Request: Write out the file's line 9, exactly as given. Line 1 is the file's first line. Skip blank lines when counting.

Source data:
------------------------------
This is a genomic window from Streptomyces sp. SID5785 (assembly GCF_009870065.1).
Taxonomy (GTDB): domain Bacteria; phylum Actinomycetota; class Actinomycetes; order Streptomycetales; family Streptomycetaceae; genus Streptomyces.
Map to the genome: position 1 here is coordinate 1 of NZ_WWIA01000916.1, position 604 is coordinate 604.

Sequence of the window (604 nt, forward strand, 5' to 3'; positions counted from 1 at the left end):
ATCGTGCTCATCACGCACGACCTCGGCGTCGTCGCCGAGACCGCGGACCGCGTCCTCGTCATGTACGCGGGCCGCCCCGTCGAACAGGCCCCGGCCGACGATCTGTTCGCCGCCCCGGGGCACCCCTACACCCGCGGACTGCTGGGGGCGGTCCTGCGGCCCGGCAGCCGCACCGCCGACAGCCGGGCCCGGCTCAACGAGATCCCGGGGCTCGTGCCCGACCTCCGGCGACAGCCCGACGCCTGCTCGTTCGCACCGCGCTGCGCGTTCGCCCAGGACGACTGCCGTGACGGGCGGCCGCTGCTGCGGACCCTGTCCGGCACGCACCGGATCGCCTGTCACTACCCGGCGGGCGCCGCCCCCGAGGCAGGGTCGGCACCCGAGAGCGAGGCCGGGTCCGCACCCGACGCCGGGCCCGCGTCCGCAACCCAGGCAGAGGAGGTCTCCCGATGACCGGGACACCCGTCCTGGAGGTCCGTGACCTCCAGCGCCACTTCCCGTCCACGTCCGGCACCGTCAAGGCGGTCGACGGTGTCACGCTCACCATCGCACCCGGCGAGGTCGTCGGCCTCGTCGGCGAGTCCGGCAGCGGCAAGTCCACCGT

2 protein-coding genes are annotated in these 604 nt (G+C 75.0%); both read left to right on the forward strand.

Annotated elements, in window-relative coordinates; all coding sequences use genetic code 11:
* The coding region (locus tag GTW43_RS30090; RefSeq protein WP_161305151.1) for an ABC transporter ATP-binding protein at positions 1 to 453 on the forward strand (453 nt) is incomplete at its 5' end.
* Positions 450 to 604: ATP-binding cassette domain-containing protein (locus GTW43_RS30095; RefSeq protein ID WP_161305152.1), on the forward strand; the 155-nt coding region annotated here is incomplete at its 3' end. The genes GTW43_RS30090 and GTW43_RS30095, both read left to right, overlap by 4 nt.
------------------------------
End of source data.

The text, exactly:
* Positions 450 to 604: ATP-binding cassette domain-containing protein (locus GTW43_RS30095; RefSeq protein ID WP_161305152.1), on the forward strand; the 155-nt coding region annotated here is incomplete at its 3' end. The genes GTW43_RS30090 and GTW43_RS30095, both read left to right, overlap by 4 nt.